AbstractHistorically, in Canada, rural nurses provided health care that incorporated not only care of disease processes and acute illness but also care related to social and political aspects of need and advocacy. With the advent of urbanized, acute hospital care and the focus of disease and cure, the role of the rural nurse was diminished. The purpose of this paper is to explore the role of the rural nurse within the context of the Canadian rural populations for whom they care and more specifically to examine how the effects of marginalization and health policy and decision making processes contributed and may continue to contribute negatively to marginalization. The implications of not recognizing or marginalizing rural nurses may once again remove or negate their voice, affect their health care influence and impact the central role of the rural nurse in providing holistic care for and with the rural populations they serve.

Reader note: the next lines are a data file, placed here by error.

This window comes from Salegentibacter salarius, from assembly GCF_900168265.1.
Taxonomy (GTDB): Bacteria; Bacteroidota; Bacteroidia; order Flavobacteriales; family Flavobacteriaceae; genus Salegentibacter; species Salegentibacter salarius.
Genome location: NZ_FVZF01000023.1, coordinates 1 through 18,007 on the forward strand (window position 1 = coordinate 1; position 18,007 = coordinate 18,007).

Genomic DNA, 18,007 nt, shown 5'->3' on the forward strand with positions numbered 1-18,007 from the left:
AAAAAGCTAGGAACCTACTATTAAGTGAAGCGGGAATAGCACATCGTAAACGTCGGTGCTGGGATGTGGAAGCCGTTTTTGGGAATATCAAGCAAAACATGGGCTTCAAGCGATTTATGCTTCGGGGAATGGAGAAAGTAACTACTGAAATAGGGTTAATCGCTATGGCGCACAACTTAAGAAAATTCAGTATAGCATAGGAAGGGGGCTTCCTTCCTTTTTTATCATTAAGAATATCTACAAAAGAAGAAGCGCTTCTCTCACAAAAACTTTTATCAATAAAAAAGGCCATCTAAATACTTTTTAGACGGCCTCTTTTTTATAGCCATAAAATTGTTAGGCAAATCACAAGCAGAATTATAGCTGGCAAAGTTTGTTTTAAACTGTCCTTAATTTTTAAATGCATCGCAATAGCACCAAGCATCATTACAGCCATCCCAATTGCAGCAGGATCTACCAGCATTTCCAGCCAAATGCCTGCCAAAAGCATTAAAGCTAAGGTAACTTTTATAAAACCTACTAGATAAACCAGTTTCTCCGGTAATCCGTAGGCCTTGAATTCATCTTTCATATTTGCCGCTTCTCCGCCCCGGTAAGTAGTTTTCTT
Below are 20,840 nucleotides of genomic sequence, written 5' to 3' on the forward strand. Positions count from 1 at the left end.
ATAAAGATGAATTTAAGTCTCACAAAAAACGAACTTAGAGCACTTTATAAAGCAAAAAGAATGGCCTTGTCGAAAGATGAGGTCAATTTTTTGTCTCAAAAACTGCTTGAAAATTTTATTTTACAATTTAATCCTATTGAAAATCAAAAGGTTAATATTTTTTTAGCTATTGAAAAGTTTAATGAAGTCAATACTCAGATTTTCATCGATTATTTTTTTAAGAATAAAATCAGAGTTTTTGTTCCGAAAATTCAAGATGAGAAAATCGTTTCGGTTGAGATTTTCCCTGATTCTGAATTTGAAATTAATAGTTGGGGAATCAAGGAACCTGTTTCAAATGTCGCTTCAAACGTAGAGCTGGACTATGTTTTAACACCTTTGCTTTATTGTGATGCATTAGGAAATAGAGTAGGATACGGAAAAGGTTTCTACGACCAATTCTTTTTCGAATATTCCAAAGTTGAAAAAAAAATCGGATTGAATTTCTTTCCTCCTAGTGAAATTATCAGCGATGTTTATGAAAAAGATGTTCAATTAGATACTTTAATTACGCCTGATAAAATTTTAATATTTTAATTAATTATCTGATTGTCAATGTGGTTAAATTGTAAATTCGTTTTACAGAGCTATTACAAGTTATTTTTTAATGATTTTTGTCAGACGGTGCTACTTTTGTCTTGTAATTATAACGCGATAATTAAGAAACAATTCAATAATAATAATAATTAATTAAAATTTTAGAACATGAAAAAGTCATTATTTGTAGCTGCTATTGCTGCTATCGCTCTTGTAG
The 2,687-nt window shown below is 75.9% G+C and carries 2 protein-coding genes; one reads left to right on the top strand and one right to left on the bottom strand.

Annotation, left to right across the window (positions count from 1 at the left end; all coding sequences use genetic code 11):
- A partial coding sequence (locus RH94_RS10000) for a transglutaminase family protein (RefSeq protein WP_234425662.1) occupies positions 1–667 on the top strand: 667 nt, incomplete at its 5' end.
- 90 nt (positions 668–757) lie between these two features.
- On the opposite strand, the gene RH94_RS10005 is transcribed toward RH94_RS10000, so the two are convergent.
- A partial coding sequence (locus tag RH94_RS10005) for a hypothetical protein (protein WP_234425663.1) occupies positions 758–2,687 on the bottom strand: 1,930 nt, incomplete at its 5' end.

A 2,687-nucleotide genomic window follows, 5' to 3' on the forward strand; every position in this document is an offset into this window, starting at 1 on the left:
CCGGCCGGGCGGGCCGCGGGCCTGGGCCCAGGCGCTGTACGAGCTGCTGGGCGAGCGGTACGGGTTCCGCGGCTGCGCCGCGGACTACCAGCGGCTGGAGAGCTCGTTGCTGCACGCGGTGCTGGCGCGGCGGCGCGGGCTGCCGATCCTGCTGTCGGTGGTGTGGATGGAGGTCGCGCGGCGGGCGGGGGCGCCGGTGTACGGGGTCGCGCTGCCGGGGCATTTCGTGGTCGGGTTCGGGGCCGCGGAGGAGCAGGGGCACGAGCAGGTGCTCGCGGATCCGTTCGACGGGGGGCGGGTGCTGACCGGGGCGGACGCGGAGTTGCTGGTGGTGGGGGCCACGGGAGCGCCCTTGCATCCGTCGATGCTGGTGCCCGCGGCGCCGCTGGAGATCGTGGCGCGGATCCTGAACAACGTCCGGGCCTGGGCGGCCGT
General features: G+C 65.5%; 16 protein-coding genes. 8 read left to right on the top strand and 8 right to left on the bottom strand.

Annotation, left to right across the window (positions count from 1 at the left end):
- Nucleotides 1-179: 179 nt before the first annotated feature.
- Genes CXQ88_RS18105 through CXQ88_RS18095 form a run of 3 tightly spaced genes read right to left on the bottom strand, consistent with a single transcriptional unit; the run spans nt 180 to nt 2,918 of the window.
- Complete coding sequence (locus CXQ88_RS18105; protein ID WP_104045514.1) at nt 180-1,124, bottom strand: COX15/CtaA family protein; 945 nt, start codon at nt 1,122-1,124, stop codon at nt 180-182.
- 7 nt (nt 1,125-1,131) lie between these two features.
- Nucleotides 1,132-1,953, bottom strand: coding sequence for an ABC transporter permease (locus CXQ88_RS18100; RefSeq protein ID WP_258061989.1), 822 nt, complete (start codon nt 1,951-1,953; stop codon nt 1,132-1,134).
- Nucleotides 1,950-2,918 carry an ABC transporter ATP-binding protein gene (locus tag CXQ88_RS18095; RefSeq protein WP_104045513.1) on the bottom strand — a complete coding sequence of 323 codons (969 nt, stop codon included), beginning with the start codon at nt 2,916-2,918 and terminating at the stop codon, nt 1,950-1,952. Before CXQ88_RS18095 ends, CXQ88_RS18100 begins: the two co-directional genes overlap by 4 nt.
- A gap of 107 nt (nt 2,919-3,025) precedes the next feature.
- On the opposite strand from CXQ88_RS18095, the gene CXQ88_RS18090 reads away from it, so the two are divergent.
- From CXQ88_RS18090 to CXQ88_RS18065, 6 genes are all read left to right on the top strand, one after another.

Authors who publish with this journal agree to the following terms:
- Authors retain copyright and grant the journal right of first publication with the work simultaneously licensed under a Creative Commons Attribution License that allows others to share (for non-commerical purposes) the work with an acknowledgement of the work's authorship and initial publication in this journal.
- Authors are able to enter into separate, additional contractual arrangements for the non-exclusive distribution of the journal's published version of the work (e.g., post it to an institutional repository or publish it in a book), with an acknowledgement of its initial publication in this journal.
- Authors are permitted and encouraged to post their work online (e.g., in institutional repositories or on their website) prior to and during the submission process, as it can lead to productive exchanges, as well as earlier and greater citation of published work (See The Effect of Open Access).